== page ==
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Let $\rho:G\to GL_n(\mathbb{C})$ be a finite-dimensional representation of a finite group $G$ over $\mathbb{C}$, and $C_\rho\subset M_n(\mathbb{C})$ its centralizer, i.e. $m\in C$ iff $m$ commutes with each $\rho(g)$, $g\in G$.

In some cases, e.g. if $\rho$ is irreducible, or $\rho$ is unitary, $C_\rho$ is closed under conjugate transpose $*$, where $m^*:=\overline{m}^\top$.

What are reducible non-unitary $\rho$ for which $C_\rho$ is closed under conjugate transpose?

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I do not have a complete answer, but it might be helpful anyway.

Since every representation of a finite group is unitarisable, there is an invertible operator $T$ and a unitary representation $\sigma$ such that $\rho(g) = T \sigma(g) T^{-1}$. If $C_{\sigma}$ denotes the centraliser (or commutant) of $\sigma$, then $C_{\rho} = T C_{\sigma} T^{-1}$. Now $C_{\sigma}$ may be an arbitrary unital, $\ast$-subalgebra. The condition $C_{\rho}^{\ast}=C_{\rho}$ is equivalent to $T^{\ast}T C_{\sigma} (T^{\ast}T)^{-1} = C_{\sigma}$. Since $T^{\ast}T$ is positive, there exists a unitary $U$ such that $T^{\ast}T = UD U^{\ast}$, where $D$ is a diagonal matrix. The condition we get now is $U^{\ast}C_{\sigma} U = D U^{\ast}C_{\sigma} U D^{-1}$. Now we would like to force $U^{\ast} C_{\sigma} U$ be a subalgebra of block diagonal matrices, where the structure of blocks is determined by the representation. Note that any unital, $\ast$-subalgebra of $M_n$ is conjugate by a unitary to such a thing, so we may achieve that by replacing $T$ by a slightly different operator. Namely, fix a unitary $V$ such that $VC_{\sigma} V^{\ast} = B$, where $B$ is a block diagonal subalgebra. If we replace $T$ by $TUV$ (i.e. we consider new $\sigma'(g):= (UV)^{\ast} \sigma(g) UV$), then we get what we want. And in the block diagonal case the conjugation by a diagonal matrix preserves the block structure, so everything is fine.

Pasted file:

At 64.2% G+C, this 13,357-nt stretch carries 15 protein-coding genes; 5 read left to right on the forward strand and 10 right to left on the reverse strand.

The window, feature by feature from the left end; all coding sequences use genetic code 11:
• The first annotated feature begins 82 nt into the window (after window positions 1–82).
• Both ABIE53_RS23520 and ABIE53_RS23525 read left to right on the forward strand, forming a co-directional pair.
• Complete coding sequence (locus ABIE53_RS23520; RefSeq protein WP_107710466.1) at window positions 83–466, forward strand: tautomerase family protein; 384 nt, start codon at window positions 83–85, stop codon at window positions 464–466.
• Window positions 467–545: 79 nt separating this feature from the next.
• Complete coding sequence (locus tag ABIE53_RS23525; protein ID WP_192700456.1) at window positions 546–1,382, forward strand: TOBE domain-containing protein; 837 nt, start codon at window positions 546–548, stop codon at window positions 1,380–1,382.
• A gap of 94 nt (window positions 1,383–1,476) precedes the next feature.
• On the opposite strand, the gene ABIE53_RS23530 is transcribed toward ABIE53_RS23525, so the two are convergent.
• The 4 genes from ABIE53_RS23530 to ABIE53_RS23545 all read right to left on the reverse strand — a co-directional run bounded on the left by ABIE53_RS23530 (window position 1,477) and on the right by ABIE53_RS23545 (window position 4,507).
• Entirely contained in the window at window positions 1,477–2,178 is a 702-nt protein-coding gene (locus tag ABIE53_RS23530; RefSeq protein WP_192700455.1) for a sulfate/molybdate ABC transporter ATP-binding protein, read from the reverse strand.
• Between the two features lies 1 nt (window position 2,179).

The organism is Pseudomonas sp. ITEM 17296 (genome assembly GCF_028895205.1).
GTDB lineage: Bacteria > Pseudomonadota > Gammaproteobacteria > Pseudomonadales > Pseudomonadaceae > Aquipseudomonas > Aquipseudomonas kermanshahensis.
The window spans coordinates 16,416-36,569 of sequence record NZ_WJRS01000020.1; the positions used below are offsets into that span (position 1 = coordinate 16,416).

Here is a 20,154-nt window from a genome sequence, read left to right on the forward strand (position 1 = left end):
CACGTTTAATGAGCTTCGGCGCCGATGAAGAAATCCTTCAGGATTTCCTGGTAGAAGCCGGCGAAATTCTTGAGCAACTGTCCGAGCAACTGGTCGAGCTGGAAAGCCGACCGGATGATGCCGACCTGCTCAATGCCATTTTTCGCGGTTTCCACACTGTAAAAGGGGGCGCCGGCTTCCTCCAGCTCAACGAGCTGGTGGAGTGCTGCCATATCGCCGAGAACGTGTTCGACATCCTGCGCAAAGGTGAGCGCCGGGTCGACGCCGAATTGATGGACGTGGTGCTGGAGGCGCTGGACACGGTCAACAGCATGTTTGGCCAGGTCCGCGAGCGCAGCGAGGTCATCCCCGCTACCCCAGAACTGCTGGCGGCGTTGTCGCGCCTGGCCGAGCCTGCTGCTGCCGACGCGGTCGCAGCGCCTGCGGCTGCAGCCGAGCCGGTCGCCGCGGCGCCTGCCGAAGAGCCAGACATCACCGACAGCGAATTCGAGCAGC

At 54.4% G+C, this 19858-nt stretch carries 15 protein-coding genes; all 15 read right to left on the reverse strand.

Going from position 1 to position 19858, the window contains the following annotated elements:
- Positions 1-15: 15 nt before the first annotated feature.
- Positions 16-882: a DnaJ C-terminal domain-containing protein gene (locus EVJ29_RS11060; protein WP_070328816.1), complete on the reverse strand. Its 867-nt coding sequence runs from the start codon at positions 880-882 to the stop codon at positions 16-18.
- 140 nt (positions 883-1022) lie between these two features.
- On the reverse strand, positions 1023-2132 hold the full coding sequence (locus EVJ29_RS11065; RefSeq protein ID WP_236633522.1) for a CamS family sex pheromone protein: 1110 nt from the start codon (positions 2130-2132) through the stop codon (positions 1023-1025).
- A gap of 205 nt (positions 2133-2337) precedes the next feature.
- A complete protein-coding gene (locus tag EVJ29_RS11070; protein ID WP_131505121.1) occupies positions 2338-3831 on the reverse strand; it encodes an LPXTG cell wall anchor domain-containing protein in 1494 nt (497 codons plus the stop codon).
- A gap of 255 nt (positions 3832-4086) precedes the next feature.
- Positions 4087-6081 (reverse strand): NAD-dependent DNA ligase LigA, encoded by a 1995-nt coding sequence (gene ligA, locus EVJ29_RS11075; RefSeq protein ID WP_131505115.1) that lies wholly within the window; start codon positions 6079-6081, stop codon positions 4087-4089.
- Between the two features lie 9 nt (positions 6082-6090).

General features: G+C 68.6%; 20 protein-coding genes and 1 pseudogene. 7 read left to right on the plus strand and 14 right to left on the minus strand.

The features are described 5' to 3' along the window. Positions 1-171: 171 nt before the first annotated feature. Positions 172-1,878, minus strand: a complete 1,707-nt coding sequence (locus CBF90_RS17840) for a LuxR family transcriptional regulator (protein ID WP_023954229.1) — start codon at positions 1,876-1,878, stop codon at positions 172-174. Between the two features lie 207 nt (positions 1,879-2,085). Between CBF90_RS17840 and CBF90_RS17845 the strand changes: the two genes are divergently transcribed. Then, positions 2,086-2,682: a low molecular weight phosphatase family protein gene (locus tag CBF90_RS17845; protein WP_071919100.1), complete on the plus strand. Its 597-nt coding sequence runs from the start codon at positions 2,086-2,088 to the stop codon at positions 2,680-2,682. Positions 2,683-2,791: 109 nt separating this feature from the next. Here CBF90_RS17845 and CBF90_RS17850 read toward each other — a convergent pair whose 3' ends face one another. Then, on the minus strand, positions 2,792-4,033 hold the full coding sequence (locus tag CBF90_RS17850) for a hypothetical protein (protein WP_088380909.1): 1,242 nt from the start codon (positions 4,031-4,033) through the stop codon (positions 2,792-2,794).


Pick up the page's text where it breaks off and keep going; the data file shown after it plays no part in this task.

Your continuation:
So, it seems that the main point is to find an equivalent unitary representation and then tweak it a little bit, so that the centraliser is of a particularly nice form. The procedure in this answer does not exhaust all the possibilities but at least it shows the following: if $\sigma$ is a unitary representation and $V$ is a unitary such that $VC_{\sigma}V^{\ast}$ is block diagonal then any $T=UDV$, with $D$ diagonal and $U$ unitary will provide an example of a representation $\rho = T\sigma T^{-1}$, whose centraliser is self-adjoint.

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  • $\begingroup$ So, basically, multiplicity-free $\rho$ has a self-adjoint (the correct term, thanks!) $C_\rho$, right? $\endgroup$ – Dima Pasechnik Feb 21 at 19:39
  • $\begingroup$ I suspect that's not true in general. Actually, I realised now that my answer is incorrect; the block structure is more complicated than what I suggested. Actually each block consists of a number of copies of the same matrix, so conjugation by an arbitrary diagonal matrix will destroy the structure. I will try to fix it tomorrow (or retract the answer). I am sorry for that. $\endgroup$ – Mateusz Wasilewski Feb 21 at 21:19
  • $\begingroup$ The only thing I can do is to impose additional conditions on the diagonal matrix. Say, if the first irreducible representation has dimension $n$ and multiplicity $m$ then in the commutant we would get $m\times m$ matrices, but repeated $n$ times, so the pattern in the diagonal matrix would also have to be repeated: first $m$ entries are arbitrary but then you have to repeat it $n$ times. Is that in any way interesting for you? For me it does not sound very satisfactory. $\endgroup$ – Mateusz Wasilewski Feb 22 at 9:47

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